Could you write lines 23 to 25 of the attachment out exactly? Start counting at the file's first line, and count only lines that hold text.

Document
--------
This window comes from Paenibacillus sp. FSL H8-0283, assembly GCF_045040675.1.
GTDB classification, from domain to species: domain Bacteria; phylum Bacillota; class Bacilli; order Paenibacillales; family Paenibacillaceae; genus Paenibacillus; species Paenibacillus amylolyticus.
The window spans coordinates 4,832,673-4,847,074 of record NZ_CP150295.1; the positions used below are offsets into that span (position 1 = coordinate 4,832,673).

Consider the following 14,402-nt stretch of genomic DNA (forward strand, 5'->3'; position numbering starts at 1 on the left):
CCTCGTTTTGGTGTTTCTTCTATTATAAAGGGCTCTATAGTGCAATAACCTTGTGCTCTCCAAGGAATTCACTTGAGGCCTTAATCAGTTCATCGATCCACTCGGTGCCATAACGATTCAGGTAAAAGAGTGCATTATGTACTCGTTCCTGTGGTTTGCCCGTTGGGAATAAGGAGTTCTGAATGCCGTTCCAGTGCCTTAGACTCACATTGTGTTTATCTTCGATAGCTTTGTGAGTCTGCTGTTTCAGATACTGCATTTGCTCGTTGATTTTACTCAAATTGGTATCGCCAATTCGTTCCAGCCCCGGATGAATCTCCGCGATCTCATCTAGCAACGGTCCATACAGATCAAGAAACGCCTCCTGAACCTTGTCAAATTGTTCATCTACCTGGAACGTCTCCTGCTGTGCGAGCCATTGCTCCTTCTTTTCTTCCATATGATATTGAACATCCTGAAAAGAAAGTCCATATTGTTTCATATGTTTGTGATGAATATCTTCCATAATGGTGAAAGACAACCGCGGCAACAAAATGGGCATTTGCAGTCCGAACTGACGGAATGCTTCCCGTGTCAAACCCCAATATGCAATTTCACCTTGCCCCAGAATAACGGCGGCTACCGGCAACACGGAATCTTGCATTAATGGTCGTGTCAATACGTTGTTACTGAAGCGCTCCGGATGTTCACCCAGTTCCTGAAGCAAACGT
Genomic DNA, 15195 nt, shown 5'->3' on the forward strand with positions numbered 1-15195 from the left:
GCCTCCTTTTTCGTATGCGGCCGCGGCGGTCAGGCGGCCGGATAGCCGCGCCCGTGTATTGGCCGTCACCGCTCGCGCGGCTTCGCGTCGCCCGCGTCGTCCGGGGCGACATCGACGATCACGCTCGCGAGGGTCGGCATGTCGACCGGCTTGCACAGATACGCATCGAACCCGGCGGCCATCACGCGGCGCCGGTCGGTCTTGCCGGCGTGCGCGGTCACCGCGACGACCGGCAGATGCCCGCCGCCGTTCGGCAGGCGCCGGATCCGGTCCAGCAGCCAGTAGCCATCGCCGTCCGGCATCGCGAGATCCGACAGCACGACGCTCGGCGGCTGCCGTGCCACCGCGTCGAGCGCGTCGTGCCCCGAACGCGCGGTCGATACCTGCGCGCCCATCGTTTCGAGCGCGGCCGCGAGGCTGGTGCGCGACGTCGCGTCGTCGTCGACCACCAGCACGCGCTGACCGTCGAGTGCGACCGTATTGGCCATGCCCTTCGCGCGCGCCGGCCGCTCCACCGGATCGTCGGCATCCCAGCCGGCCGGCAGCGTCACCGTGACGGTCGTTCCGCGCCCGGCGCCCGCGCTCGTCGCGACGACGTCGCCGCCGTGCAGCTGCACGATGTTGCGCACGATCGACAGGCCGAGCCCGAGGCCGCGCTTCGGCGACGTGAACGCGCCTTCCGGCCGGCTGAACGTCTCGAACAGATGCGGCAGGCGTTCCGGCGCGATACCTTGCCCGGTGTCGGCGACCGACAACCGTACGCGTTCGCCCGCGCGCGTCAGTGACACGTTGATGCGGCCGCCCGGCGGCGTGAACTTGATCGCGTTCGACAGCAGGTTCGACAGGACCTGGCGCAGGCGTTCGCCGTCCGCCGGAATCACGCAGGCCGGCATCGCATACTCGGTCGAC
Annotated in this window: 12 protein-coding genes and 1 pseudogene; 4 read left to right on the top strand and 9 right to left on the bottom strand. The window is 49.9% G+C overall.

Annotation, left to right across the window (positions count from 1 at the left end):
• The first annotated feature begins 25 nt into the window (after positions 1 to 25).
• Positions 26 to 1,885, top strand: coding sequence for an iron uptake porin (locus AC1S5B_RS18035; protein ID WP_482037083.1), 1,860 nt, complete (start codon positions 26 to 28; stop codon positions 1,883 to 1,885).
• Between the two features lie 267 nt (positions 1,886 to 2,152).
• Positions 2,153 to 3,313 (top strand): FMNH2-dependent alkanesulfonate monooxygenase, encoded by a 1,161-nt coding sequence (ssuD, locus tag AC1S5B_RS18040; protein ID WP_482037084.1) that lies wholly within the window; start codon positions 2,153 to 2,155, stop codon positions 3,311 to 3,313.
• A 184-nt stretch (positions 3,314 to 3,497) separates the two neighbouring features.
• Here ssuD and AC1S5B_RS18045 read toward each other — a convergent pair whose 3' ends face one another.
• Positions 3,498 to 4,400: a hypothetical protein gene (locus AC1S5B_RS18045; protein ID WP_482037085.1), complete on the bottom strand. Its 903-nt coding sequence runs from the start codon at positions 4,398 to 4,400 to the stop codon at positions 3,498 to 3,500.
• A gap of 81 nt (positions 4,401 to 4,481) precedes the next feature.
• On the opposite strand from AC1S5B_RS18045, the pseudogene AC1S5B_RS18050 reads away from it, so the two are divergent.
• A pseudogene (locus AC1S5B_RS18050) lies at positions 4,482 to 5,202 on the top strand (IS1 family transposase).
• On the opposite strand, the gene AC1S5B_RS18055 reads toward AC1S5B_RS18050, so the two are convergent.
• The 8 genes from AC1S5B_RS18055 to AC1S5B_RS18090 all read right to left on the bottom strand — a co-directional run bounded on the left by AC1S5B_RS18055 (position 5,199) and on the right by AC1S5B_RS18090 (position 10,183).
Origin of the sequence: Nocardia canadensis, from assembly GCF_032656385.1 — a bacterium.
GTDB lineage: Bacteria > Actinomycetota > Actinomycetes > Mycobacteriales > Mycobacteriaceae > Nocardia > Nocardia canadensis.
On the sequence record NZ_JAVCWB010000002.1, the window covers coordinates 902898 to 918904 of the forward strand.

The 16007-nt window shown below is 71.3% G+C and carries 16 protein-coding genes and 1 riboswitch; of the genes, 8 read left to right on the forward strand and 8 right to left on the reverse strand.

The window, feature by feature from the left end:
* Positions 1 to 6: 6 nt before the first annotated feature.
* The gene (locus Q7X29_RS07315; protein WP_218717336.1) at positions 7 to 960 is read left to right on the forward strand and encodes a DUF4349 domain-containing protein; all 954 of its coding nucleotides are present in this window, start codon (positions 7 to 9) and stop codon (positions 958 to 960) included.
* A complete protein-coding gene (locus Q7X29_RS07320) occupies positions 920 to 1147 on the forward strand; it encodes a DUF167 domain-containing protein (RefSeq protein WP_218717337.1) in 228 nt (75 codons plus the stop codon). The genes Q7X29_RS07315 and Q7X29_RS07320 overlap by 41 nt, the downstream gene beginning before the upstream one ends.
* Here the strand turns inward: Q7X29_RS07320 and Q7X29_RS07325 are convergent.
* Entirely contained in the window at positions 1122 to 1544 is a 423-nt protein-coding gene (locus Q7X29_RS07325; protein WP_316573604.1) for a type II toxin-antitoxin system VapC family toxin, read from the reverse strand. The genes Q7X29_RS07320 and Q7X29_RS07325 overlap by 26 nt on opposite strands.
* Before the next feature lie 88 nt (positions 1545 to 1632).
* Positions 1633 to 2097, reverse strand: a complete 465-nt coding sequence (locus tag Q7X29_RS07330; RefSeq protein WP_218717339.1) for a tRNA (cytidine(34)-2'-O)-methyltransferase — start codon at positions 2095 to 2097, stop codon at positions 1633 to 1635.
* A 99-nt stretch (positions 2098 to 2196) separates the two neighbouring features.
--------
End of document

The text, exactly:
GTDB lineage: Bacteria > Actinomycetota > Actinomycetes > Mycobacteriales > Mycobacteriaceae > Nocardia > Nocardia canadensis.
On the sequence record NZ_JAVCWB010000002.1, the window covers coordinates 902898 to 918904 of the forward strand.

The 16007-nt window shown below is 71.3% G+C and carries 16 protein-coding genes and 1 riboswitch; of the genes, 8 read left to right on the forward strand and 8 right to left on the reverse strand.